THE are many challenges for retailers. After the pandemic, it became clear that online stores and high street stores each have their own purpose. Having one or the other is not a solution for most retailers; ideally they need both. They must also be ready to innovate. From “retail-tainment” where the consumer “experience” is as important as the products sold, to livestream and social shopping where peers and consumer influencers are a key way to drive sales (or not). All of this is now made even trickier by the cost of living crisis and the inevitable consumer belt tightening that may dominate for some time.
Next has the required presence in online and physical stores. It has seven UK depots and two international hubs, which deliver to its online and retail customers. Operating from approximately 500 stores in the UK and Ireland and with approximately 199 stores in 35 countries, it has an extensive network and uses its stores to support its online customers; offering order collection and returns processing.
Next’s decision to add a mix of high street and designer brands to its own branded products was a smart move; especially in the age of brand awareness and influencers. And let’s not forget its Ocado-style e-commerce platform that it is successfully deploying. Its “total platform”, designed to manage the e-commerce side of other fashion brands’ businesses, has already been sold to Gap and Reiss.
It is involved in a joint venture with Gap, bought a 25% stake in high street fashion chain Reiss, in a deal worth around £200m and recently acquired 44% of the shares of baby clothing and maternity clothing retailer JoJo Maman Bébé.
Disappointing for investors, talks recently ended to acquire a stake in struggling fashion retailer Joules. Joules had confirmed in early August that he was in talks with Next, who were looking to take a 25% stake for £15million. Although the exact reason for the failure of the talks was not revealed, the consumer crisis was blamed. Joules’ share price fell after a profit warning last month.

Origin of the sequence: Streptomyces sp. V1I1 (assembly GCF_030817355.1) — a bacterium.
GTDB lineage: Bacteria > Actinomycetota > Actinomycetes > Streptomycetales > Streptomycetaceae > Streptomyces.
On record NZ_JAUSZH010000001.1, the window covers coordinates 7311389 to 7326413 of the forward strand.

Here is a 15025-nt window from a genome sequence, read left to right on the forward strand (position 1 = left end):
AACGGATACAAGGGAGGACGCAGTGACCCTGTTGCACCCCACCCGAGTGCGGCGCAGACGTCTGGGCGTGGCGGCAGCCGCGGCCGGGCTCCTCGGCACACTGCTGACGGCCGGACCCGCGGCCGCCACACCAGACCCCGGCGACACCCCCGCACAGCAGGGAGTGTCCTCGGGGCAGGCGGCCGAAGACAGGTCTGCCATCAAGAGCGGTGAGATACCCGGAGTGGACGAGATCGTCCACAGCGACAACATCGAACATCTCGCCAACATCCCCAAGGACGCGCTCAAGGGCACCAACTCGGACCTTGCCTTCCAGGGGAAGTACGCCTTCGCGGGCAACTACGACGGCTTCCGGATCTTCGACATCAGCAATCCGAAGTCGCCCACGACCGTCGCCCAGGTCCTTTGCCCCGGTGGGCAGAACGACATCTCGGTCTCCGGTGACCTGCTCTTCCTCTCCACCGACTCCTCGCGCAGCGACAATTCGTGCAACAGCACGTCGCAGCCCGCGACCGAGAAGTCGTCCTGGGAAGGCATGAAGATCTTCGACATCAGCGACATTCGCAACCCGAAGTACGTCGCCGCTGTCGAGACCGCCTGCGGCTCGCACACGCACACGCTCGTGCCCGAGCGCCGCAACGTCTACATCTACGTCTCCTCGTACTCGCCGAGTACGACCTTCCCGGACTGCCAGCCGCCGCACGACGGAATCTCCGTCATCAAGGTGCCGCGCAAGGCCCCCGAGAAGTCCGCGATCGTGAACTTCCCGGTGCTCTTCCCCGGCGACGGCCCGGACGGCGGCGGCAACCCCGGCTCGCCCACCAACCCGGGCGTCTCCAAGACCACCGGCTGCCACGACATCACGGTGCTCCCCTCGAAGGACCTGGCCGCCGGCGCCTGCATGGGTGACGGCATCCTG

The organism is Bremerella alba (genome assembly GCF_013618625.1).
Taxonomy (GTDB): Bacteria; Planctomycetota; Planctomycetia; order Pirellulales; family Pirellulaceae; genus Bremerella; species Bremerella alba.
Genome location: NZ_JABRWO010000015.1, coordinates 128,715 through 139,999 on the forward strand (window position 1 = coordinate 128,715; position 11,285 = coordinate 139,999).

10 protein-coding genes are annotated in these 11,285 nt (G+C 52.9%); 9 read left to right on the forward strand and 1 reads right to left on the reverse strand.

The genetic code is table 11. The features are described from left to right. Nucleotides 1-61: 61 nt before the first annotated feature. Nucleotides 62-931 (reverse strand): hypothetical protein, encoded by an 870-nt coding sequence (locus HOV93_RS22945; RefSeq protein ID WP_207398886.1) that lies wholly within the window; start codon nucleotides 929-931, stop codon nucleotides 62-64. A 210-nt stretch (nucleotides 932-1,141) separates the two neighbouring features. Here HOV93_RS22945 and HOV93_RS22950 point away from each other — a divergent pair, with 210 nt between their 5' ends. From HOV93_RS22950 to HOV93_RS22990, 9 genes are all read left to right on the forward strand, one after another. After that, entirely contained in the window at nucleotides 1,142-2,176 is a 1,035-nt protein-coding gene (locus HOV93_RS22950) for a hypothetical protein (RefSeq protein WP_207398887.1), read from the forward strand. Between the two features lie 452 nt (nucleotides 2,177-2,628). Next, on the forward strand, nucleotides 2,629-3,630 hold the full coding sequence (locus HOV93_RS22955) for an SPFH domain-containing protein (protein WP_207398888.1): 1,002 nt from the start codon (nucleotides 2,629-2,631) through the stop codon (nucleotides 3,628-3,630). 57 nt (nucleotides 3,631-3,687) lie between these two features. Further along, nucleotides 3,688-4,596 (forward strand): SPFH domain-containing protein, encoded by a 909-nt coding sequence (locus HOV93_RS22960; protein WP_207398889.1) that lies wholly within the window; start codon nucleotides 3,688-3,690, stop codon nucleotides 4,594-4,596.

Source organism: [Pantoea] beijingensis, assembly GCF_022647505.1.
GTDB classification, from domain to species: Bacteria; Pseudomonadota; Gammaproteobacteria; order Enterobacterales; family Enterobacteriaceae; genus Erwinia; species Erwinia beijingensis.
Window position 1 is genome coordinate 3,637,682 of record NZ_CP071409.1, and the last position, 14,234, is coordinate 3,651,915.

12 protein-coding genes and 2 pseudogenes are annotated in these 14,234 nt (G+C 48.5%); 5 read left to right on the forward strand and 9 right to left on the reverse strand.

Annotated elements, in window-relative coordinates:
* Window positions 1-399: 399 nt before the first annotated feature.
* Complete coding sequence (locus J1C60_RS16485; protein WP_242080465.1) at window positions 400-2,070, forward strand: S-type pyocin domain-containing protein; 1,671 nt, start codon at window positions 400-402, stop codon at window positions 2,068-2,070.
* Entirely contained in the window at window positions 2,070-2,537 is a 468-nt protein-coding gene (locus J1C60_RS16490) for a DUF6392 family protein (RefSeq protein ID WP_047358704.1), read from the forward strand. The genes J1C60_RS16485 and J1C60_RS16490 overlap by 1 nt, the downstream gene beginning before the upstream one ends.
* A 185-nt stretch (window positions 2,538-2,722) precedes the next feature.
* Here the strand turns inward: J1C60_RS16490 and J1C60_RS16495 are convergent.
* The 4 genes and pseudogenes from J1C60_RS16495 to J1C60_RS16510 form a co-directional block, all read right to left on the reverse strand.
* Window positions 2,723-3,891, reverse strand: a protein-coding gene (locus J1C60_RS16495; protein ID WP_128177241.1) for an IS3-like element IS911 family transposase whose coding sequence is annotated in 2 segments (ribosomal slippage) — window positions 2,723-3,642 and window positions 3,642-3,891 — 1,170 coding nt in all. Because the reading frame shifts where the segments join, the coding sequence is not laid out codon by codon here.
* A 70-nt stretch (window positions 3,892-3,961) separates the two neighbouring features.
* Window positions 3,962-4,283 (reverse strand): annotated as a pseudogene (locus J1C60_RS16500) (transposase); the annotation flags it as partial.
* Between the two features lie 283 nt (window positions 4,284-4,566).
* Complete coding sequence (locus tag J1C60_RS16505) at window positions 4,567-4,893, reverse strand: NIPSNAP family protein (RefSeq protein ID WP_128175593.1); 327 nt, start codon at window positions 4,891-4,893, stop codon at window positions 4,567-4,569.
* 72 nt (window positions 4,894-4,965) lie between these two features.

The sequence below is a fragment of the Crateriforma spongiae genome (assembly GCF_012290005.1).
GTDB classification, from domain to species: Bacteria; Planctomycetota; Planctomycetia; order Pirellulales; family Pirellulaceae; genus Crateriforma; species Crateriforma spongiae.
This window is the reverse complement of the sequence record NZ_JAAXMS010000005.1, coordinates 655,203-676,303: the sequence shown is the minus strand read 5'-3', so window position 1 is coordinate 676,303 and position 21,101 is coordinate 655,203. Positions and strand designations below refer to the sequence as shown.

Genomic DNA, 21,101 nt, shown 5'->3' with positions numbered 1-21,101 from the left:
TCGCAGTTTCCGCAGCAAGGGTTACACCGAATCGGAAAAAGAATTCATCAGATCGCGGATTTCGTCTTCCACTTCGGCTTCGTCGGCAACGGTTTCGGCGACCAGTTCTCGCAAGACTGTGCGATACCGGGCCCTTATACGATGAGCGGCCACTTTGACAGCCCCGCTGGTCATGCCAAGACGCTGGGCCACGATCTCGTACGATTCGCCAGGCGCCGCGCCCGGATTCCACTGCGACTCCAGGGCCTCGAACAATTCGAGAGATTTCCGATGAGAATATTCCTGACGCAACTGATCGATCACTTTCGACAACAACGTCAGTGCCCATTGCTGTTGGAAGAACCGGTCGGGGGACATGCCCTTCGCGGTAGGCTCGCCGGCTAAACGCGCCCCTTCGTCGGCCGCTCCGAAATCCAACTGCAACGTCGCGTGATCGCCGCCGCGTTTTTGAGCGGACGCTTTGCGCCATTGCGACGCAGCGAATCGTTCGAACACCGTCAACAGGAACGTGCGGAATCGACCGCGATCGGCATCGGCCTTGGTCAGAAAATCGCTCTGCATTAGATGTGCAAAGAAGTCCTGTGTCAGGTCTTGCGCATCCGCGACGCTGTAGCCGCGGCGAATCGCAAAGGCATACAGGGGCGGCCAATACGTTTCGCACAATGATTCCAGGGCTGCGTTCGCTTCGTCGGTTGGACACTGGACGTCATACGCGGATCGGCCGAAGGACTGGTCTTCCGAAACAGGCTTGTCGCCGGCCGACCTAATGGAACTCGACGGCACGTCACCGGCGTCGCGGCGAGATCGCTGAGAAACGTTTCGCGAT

However, despite talks ending, Joules said he was still in discussions with Next about using its Next Total Platform online services. He said he had “an ongoing positive relationship with Next” and would continue to sell through its Label online store.
Analysts are generally positive on Next shares. JP Morgan recently set a target price of £60 on the shares. They are currently trading around £58. Barclays last month raised its price target on the shares from £80 to £81 and gave the stock an “overweight” rating. More recently, Royal Bank of Canada reiterated its ‘outperform’ rating and set a price target of £72 on the shares, while Shore Capital reiterated its recommendation to ‘hold’ and JPMorgan cut its price target by 72. £.80 to £60 and set a ‘neutral’ price. ” note on the stock.
Next’s half-year results are expected on September 29.
Learn more about Next (NXT)
Five-year performance table Next
As of Sept. 21
|Next PLC Ord 10P||7.3||18.8||-0.1||36.2||-25.8|
Past performance is not a reliable indicator of future returns
Source: FE from 21.9.17 to 21.9.22 Basis: Total returns in GBP. Excludes upfront costs.